U.S. presidential candidates Barack Obama and John McCain are engaged in a
furious last-minute push for votes in the final hours of the election campaign,
with polls showing Obama continuing to lead McCain nationally by a solid margin.
VOA National correspondent Jim Malone reports on the closing moments of the 2008
race for the White House, the longest and most expensive presidential campaign
in U.S. history.
On the eve of what many experts regard as an historic election, Democrat Barack Obama held a lead over Republican John McCain by an average of seven points in national polls.
"You know my friends, the pundits may not know it and the Democrats may not know it, but the Mac is back! And we are going to win this election," he said.
McCain's vice presidential running mate, Alaska Governor Sarah Palin, energized Republicans in another key state, Ohio.
"Now, Ohio Election Day is just hours away now and the time for choosing is so near," she said. "Ohio, are you ready to help carry your state to victory?"
McCain trails in national polls and he faces an uphill fight in winning several states that generally support Republican candidates. Both the McCain and Obama campaigns are focused on a relatively small group of states in the final hours that include Florida, Ohio, Pennsylvania, Virginia, North Carolina, Indiana, Nevada and New Mexico. These states, where the race is still too close to call, will be critical for either candidate to win the presidency, which is determined though a state by state system called the electoral college.
Despite his lead in the national polls, Obama is urging his supporters to take nothing for granted in the final hours of the campaign.
Obama told supporters in Florida to reject what he called the slash and burn attacks from the McCain campaign as the race draws to a close.
"Florida, at this moment in this election, we have a chance to rebuke that kind of politics, not just in the short term, we can end it once and for all," he said. "We can prove that the thing that is more powerful than negative campaigns is the will and determination of the American people. That is what we are fighting for!"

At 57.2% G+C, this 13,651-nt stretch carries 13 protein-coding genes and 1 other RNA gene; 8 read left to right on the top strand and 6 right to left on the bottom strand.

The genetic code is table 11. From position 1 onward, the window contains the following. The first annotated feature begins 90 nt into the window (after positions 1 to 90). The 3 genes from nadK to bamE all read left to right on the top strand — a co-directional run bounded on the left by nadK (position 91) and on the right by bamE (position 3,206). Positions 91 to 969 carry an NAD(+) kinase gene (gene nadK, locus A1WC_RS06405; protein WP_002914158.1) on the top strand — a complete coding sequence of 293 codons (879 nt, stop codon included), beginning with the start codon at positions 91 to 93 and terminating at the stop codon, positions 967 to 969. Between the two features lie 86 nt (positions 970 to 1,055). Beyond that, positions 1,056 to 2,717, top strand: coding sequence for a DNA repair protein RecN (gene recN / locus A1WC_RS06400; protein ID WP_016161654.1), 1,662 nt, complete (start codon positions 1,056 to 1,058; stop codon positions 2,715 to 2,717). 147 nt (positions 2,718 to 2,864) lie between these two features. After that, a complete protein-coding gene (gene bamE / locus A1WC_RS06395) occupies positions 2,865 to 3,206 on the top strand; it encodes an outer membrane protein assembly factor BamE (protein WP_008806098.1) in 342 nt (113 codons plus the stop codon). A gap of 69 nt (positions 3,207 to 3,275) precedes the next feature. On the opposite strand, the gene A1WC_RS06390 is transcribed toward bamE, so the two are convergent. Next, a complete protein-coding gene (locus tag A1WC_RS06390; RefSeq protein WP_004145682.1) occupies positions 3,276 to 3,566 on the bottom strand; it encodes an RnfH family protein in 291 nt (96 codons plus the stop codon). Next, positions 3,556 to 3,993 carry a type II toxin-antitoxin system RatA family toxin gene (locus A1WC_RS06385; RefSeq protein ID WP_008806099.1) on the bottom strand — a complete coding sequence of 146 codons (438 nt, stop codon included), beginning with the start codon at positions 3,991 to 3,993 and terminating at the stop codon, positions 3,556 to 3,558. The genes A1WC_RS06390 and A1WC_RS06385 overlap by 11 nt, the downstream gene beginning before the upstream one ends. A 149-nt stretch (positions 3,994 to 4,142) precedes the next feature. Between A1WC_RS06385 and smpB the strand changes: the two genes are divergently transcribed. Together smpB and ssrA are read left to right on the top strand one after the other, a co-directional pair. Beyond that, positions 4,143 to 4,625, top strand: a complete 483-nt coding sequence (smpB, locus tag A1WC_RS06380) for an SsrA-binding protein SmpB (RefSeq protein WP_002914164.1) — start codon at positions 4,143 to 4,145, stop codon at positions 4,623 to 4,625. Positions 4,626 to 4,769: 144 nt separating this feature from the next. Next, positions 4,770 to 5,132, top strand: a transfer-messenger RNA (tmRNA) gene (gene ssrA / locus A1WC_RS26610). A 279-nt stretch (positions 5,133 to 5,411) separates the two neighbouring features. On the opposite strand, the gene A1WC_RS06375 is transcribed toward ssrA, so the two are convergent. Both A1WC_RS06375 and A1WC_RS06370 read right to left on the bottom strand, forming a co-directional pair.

No matter who wins Tuesday, election history will be made. Senator Obama is poised to become the first African-American president, while Senator McCain would be the oldest candidate to win a first term as president. In addition, a Republican victory would usher in the country's first woman vice president, Sarah Palin.
More than 23 million Americans have already voted in more than 30 states that allow early in-person voting. Democrats have been encouraged so far by a strong turnout in several key states that allow early voting.
Norman Ornstein, a political analyst with the American Enterprise Institute in Washington, says his recent travels suggest Democrats are more enthusiastic and organized this year than the Republicans.
"For those of us who travel around the country a lot these days, as I do, the anecdotal evidence from the ground in state after state, whether they are normally competitive states or noncompetitive states, is just absolutely striking," he said.
Public opinion polls also suggest that no matter who wins the White House on Tuesday, the next president will deal with expanded Democratic majorities in both the Senate and House of Representatives.